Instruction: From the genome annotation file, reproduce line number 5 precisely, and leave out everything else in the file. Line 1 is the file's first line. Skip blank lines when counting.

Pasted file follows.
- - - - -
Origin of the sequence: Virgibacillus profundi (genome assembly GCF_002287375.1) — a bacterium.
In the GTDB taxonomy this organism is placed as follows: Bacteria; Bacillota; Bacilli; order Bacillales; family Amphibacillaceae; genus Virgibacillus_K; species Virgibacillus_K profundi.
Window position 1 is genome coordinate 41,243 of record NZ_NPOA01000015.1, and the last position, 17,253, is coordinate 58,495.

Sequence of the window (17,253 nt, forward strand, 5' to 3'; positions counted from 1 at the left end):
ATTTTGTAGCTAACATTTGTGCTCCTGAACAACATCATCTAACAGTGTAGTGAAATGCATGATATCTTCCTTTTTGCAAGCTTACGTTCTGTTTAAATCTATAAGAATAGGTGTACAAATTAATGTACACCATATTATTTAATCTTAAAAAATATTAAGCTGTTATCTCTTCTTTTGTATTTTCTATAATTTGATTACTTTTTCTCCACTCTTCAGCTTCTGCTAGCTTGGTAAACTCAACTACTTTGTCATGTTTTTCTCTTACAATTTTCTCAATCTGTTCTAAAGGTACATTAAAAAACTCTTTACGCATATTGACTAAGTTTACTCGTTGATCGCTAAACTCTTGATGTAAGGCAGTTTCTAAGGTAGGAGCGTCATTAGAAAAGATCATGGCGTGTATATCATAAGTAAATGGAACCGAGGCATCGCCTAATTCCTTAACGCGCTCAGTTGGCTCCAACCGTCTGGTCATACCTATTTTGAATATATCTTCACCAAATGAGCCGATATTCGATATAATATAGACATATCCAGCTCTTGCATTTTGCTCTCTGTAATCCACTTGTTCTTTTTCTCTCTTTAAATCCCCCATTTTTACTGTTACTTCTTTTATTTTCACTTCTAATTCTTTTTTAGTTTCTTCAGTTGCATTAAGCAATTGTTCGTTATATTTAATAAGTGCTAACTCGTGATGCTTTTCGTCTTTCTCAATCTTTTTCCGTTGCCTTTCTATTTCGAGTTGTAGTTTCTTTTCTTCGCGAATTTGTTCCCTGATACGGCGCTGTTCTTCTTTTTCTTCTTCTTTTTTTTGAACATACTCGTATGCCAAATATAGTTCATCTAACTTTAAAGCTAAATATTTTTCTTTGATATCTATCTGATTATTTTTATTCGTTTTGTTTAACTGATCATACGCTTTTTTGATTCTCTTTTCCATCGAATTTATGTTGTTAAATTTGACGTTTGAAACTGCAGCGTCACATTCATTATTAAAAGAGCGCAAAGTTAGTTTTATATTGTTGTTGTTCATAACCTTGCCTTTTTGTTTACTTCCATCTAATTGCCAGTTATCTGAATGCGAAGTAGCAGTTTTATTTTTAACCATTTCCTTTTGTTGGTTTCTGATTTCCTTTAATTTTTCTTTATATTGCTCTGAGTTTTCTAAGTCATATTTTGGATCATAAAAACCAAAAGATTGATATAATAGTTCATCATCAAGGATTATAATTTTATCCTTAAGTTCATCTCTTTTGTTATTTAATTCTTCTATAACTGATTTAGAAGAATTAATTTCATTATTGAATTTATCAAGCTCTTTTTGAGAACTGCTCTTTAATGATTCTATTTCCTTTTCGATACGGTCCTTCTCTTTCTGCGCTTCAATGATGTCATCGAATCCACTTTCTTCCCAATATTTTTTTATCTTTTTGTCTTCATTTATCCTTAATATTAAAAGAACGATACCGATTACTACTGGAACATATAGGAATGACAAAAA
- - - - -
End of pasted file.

ATTTTGTAGCTAACATTTGTGCTCCTGAACAACATCATCTAACAGTGTAGTGAAATGCATGATATCTTCCTTTTTGCAAGCTTACGTTCTGTTTAAATCTATAAGAATAGGTGTACAAATTAATGTACACCATATTATTTAATCTTAAAAAATATTAAGCTGTTATCTCTTCTTTTGTATTTTCTATAATTTGATTACTTTTTCTCCACTCTTCAGCTTCTGCTAGCTTGGTAAACTCAACTACTTTGTCATGTTTTTCTCTTACAATTTTCTCAATCTGTTCTAAAGGTACATTAAAAAACTCTTTACGCATATTGACTAAGTTTACTCGTTGATCGCTAAACTCTTGATGTAAGGCAGTTTCTAAGGTAGGAGCGTCATTAGAAAAGATCATGGCGTGTATATCATAAGTAAATGGAACCGAGGCATCGCCTAATTCCTTAACGCGCTCAGTTGGCTCCAACCGTCTGGTCATACCTATTTTGAATATATCTTCACCAAATGAGCCGATATTCGATATAATATAGACATATCCAGCTCTTGCATTTTGCTCTCTGTAATCCACTTGTTCTTTTTCTCTCTTTAAATCCCCCATTTTTACTGTTACTTCTTTTATTTTCACTTCTAATTCTTTTTTAGTTTCTTCAGTTGCATTAAGCAATTGTTCGTTATATTTAATAAGTGCTAACTCGTGATGCTTTTCGTCTTTCTCAATCTTTTTCCGTTGCCTTTCTATTTCGAGTTGTAGTTTCTTTTCTTCGCGAATTTGTTCCCTGATACGGCGCTGTTCTTCTTTTTCTTCTTCTTTTTTTTGAACATACTCGTATGCCAAATATAGTTCATCTAACTTTAAAGCTAAATATTTTTCTTTGATATCTATCTGATTATTTTTATTCGTTTTGTTTAACTGATCATACGCTTTTTTGATTCTCTTTTCCATCGAATTTATGTTGTTAAATTTGACGTTTGAAACTGCAGCGTCACATTCATTATTAAAAGAGCGCAAAGTTAGTTTTATATTGTTGTTGTTCATAACCTTGCCTTTTTGTTTACTTCCATCTAATTGCCAGTTATCTGAATGCGAAGTAGCAGTTTTATTTTTAACCATTTCCTTTTGTTGGTTTCTGATTTCCTTTAATTTTTCTTTATATTGCTCTGAGTTTTCTAAGTCATATTTTGGATCATAAAAACCAAAAGATTGATATAATAGTTCATCATCAAGGATTATAATTTTATCCTTAAGTTCATCTCTTTTGTTATTTAATTCTTCTATAACTGATTTAGAAGAATTAATTTCATTATTGAATTTATCAAGCTCTTTTTGAGAACTGCTCTTTAATGATTCTATTTCCTTTTCGATACGGTCCTTCTCTTTCTGCGCTTCAATGATGTCATCGAATCCACTTTCTTCCCAATATTTTTTTATCTTTTTGTCTTCATTTATCCTTAATATTAAAAGAACGATACCGATTACTACTGGAACATATAGGAATGACAAAAA